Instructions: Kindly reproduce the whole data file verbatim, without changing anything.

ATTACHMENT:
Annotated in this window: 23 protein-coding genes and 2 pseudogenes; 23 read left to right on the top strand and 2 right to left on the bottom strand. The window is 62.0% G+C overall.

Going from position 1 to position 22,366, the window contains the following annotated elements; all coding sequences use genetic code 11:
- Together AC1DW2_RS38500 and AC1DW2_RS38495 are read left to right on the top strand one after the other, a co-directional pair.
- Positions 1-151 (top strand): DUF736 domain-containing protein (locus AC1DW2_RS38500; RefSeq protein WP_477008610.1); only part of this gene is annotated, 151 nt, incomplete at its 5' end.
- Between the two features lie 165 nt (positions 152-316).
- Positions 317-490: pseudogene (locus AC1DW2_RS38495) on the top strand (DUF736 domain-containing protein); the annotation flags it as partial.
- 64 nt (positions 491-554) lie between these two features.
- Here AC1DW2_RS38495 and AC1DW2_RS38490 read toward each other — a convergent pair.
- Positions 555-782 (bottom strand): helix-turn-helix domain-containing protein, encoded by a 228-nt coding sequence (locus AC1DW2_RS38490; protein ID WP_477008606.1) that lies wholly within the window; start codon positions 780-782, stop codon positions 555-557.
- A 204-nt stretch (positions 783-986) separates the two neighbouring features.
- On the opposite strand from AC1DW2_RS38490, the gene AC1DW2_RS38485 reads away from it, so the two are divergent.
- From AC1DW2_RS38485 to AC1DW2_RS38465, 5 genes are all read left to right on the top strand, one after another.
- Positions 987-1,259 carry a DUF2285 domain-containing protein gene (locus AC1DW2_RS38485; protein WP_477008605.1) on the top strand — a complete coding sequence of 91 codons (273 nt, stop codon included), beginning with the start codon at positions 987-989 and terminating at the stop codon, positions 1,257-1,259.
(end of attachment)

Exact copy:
Annotated in this window: 23 protein-coding genes and 2 pseudogenes; 23 read left to right on the top strand and 2 right to left on the bottom strand. The window is 62.0% G+C overall.

Going from position 1 to position 22,366, the window contains the following annotated elements; all coding sequences use genetic code 11:
- Together AC1DW2_RS38500 and AC1DW2_RS38495 are read left to right on the top strand one after the other, a co-directional pair.
- Positions 1-151 (top strand): DUF736 domain-containing protein (locus AC1DW2_RS38500; RefSeq protein WP_477008610.1); only part of this gene is annotated, 151 nt, incomplete at its 5' end.
- Between the two features lie 165 nt (positions 152-316).
- Positions 317-490: pseudogene (locus AC1DW2_RS38495) on the top strand (DUF736 domain-containing protein); the annotation flags it as partial.
- 64 nt (positions 491-554) lie between these two features.
- Here AC1DW2_RS38495 and AC1DW2_RS38490 read toward each other — a convergent pair.
- Positions 555-782 (bottom strand): helix-turn-helix domain-containing protein, encoded by a 228-nt coding sequence (locus AC1DW2_RS38490; protein ID WP_477008606.1) that lies wholly within the window; start codon positions 780-782, stop codon positions 555-557.
- A 204-nt stretch (positions 783-986) separates the two neighbouring features.
- On the opposite strand from AC1DW2_RS38490, the gene AC1DW2_RS38485 reads away from it, so the two are divergent.
- From AC1DW2_RS38485 to AC1DW2_RS38465, 5 genes are all read left to right on the top strand, one after another.
- Positions 987-1,259 carry a DUF2285 domain-containing protein gene (locus AC1DW2_RS38485; protein WP_477008605.1) on the top strand — a complete coding sequence of 91 codons (273 nt, stop codon included), beginning with the start codon at positions 987-989 and terminating at the stop codon, positions 1,257-1,259.